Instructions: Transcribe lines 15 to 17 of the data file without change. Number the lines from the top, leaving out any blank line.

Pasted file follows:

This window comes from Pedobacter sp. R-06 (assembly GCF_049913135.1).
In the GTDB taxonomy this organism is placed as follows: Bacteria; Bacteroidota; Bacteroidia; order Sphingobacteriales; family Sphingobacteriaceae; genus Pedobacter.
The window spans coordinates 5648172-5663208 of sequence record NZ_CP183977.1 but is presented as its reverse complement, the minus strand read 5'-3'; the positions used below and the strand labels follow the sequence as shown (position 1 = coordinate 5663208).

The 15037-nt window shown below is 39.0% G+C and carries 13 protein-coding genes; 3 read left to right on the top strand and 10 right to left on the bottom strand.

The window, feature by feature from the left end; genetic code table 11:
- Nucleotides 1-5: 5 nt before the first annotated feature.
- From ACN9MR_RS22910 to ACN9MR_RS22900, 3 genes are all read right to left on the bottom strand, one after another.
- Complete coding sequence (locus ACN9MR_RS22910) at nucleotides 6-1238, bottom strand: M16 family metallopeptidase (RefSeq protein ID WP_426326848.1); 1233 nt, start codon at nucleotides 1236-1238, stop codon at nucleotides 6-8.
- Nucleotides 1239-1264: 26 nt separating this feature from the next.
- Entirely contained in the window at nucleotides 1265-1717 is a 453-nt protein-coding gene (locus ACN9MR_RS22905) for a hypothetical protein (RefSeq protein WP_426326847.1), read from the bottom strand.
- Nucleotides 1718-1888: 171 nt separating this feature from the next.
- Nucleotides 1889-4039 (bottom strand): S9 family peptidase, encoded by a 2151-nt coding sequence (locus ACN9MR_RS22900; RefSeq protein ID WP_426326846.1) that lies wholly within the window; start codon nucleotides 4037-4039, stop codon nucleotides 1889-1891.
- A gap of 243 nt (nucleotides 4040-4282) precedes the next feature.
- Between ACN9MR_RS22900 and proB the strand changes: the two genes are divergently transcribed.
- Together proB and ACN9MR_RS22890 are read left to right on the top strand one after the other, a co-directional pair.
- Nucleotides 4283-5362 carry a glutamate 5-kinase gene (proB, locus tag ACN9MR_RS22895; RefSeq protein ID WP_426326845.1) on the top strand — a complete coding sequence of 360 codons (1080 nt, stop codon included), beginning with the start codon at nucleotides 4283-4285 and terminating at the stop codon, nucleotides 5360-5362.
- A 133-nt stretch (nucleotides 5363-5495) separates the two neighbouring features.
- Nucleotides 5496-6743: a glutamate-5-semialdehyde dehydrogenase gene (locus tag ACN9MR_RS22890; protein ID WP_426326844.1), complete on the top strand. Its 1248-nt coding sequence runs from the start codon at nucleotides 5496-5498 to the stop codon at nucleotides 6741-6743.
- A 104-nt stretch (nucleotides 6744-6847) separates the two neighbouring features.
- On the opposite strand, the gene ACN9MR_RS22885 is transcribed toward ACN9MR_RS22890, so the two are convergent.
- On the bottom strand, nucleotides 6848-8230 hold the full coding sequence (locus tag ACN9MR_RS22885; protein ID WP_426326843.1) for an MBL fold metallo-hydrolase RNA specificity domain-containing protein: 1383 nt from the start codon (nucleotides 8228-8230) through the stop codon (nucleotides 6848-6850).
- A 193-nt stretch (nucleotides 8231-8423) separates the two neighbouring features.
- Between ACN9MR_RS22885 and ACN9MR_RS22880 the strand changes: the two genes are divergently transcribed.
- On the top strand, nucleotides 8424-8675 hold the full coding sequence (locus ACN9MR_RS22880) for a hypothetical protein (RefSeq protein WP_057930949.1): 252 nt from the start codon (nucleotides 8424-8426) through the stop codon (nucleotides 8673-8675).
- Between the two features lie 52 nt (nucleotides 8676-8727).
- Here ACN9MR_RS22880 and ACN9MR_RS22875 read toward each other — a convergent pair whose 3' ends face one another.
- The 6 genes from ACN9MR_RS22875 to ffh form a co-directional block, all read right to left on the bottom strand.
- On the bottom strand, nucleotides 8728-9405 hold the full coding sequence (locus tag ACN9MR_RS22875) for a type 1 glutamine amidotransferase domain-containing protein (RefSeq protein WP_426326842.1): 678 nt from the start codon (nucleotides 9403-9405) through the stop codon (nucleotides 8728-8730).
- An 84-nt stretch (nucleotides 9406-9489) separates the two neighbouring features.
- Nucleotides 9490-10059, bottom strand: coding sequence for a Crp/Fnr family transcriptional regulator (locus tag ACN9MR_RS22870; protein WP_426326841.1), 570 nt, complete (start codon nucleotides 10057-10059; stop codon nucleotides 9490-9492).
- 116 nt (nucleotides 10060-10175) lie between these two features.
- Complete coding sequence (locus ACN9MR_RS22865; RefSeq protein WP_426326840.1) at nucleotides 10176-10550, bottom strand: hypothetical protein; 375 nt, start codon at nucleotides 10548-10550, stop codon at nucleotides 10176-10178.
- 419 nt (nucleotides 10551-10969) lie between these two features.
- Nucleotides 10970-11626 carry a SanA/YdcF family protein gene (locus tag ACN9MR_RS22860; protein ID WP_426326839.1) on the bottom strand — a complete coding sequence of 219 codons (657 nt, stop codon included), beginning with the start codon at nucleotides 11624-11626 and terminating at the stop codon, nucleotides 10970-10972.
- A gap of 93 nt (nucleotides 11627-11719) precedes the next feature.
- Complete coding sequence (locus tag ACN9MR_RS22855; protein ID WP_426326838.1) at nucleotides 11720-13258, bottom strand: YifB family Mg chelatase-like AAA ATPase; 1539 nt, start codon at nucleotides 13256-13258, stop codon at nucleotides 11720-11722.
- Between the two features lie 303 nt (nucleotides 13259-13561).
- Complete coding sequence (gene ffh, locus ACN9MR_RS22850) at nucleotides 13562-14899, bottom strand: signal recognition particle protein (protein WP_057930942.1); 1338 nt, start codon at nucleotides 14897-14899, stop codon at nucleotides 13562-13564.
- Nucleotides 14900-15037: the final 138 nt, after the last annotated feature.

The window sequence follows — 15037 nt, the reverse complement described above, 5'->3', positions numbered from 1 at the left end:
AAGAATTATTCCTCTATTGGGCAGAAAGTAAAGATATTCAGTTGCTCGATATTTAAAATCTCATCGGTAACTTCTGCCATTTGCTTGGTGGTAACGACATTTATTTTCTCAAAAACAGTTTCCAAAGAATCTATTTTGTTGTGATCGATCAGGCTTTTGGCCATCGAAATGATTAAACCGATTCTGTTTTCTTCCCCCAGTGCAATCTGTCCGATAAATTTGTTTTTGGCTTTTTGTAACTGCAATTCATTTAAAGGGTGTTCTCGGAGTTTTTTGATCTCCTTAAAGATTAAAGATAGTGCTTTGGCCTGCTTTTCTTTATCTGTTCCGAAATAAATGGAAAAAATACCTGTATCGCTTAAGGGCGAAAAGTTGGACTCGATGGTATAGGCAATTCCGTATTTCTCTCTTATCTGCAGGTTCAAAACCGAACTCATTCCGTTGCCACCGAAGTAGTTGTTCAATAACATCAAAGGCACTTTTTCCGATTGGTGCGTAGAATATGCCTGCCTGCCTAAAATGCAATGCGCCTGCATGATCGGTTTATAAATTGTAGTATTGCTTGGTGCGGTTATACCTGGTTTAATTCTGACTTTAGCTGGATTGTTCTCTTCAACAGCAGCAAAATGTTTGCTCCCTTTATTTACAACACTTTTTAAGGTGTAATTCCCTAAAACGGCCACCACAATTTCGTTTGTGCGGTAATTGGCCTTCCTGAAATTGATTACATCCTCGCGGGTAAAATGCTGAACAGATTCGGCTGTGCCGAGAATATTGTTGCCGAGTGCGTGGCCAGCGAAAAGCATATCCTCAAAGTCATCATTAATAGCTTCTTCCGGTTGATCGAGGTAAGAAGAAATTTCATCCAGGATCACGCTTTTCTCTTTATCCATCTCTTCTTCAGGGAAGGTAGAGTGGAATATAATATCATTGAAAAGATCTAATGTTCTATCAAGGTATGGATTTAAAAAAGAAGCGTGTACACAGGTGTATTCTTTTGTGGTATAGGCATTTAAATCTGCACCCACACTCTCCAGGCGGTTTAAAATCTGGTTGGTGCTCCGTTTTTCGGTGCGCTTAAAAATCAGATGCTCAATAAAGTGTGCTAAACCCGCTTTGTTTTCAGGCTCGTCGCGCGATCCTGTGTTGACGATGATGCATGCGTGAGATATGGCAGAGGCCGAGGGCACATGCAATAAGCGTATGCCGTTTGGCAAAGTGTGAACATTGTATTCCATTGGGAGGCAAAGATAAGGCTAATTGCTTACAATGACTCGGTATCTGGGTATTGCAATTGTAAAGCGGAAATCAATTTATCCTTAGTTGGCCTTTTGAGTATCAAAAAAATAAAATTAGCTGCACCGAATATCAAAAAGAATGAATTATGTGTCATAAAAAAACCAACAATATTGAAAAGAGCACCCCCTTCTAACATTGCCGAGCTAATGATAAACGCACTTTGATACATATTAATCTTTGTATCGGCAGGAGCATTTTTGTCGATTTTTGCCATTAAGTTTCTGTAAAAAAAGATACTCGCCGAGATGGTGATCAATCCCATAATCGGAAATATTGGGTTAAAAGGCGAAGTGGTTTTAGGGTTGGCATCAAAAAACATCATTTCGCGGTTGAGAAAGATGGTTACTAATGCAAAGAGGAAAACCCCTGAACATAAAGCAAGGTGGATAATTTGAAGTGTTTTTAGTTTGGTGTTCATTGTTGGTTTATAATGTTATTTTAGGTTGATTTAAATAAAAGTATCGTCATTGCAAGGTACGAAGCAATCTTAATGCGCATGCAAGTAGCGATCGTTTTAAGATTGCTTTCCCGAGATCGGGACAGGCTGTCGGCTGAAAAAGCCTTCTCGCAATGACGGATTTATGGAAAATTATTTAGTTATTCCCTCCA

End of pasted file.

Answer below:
- Together proB and ACN9MR_RS22890 are read left to right on the top strand one after the other, a co-directional pair.
- Nucleotides 4283-5362 carry a glutamate 5-kinase gene (proB, locus tag ACN9MR_RS22895; RefSeq protein ID WP_426326845.1) on the top strand — a complete coding sequence of 360 codons (1080 nt, stop codon included), beginning with the start codon at nucleotides 4283-4285 and terminating at the stop codon, nucleotides 5360-5362.
- A 133-nt stretch (nucleotides 5363-5495) separates the two neighbouring features.